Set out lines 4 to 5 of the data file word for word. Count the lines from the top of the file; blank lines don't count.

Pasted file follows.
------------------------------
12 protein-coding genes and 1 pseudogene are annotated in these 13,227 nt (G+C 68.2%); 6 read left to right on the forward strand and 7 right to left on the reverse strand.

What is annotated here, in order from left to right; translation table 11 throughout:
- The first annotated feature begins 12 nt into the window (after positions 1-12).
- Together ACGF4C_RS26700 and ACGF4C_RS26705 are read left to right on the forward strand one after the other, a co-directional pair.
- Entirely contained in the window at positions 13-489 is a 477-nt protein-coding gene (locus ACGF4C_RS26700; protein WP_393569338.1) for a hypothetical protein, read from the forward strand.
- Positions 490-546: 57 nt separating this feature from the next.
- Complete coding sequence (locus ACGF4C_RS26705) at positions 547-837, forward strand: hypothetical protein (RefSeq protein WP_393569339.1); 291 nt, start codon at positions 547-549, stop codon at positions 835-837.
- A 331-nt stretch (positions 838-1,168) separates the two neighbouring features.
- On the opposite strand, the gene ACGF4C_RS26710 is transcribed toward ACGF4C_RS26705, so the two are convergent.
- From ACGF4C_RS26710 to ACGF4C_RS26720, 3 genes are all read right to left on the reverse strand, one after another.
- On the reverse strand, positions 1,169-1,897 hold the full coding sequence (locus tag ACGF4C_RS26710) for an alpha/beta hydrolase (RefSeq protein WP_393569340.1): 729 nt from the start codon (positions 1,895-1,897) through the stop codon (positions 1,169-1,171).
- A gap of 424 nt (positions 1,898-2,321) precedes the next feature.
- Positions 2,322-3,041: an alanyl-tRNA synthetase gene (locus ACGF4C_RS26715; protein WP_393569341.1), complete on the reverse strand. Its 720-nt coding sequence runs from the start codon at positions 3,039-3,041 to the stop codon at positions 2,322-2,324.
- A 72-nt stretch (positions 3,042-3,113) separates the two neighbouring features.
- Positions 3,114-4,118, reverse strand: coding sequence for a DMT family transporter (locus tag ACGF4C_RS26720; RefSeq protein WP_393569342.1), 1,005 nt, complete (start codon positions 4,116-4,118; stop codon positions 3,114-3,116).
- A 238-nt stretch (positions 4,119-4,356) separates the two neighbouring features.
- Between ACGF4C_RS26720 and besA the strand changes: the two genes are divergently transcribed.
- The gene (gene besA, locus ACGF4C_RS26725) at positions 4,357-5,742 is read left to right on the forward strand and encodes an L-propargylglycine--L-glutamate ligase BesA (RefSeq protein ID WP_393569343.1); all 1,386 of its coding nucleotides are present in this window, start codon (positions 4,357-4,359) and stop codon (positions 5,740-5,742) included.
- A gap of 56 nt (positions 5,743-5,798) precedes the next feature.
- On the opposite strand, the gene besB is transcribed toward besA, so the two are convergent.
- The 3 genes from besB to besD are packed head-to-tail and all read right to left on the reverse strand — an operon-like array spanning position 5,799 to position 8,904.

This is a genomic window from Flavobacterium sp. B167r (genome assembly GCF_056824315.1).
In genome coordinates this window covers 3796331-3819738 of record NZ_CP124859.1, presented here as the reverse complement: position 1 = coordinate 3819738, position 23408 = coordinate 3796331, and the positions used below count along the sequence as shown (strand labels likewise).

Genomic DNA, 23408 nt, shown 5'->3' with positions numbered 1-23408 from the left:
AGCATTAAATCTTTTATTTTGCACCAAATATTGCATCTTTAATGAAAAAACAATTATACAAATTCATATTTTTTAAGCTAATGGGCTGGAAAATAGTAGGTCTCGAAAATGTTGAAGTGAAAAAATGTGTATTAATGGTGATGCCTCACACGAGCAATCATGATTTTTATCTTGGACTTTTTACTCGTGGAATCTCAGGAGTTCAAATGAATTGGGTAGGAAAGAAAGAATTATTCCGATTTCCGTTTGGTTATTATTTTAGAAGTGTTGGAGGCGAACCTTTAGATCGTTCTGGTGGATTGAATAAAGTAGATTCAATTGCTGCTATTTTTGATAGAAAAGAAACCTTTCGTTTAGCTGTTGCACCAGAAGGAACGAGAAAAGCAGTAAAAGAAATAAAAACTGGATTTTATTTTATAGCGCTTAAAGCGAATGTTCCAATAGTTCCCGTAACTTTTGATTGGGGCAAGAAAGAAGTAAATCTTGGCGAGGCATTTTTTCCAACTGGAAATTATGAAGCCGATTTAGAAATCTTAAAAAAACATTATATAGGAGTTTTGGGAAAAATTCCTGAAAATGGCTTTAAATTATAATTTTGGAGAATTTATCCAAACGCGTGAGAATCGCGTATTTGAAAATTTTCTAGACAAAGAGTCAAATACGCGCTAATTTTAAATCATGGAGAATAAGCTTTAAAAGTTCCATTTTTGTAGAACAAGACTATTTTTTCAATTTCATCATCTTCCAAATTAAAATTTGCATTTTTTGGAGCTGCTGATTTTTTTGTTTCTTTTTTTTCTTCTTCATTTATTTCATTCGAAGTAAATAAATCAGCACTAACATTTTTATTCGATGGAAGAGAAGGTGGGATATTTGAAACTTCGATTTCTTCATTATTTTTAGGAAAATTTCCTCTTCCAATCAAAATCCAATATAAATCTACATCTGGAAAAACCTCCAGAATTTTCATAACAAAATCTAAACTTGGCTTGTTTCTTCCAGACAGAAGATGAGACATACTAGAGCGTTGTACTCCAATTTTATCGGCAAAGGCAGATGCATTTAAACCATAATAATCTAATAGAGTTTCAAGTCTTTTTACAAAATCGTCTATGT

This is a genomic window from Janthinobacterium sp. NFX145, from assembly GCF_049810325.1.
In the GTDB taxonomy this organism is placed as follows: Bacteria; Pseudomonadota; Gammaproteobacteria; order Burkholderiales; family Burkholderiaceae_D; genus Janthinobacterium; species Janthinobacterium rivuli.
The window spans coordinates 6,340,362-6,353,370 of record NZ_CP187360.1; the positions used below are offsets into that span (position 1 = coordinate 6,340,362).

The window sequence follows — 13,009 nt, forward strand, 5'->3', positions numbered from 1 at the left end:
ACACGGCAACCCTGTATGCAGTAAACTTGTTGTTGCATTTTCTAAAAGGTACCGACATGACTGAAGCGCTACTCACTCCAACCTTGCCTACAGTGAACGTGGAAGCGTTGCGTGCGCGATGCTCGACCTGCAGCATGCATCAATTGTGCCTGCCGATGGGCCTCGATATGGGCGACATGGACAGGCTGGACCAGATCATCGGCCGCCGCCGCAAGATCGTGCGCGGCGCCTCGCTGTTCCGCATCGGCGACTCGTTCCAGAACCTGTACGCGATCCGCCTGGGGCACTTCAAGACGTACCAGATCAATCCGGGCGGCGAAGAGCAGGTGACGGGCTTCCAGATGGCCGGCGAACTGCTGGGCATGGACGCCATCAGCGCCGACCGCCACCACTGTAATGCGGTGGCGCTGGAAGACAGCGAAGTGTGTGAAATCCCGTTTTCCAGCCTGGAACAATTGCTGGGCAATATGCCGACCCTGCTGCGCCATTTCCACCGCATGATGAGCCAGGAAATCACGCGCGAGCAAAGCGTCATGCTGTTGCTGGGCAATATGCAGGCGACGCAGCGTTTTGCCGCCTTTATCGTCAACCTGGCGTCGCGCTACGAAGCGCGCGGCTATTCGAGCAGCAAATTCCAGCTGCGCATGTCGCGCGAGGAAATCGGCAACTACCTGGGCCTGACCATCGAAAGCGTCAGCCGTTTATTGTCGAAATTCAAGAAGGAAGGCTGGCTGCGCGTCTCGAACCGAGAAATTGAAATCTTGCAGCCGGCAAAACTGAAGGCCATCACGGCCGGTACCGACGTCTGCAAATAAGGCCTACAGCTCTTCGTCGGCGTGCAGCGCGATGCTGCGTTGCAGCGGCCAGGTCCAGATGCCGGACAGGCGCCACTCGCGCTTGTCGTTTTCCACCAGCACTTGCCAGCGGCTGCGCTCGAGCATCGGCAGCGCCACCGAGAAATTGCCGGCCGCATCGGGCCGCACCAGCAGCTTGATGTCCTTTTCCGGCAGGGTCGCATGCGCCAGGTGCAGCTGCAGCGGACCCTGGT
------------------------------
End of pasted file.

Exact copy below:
- Together ACGF4C_RS26700 and ACGF4C_RS26705 are read left to right on the forward strand one after the other, a co-directional pair.
- Entirely contained in the window at positions 13-489 is a 477-nt protein-coding gene (locus ACGF4C_RS26700; protein WP_393569338.1) for a hypothetical protein, read from the forward strand.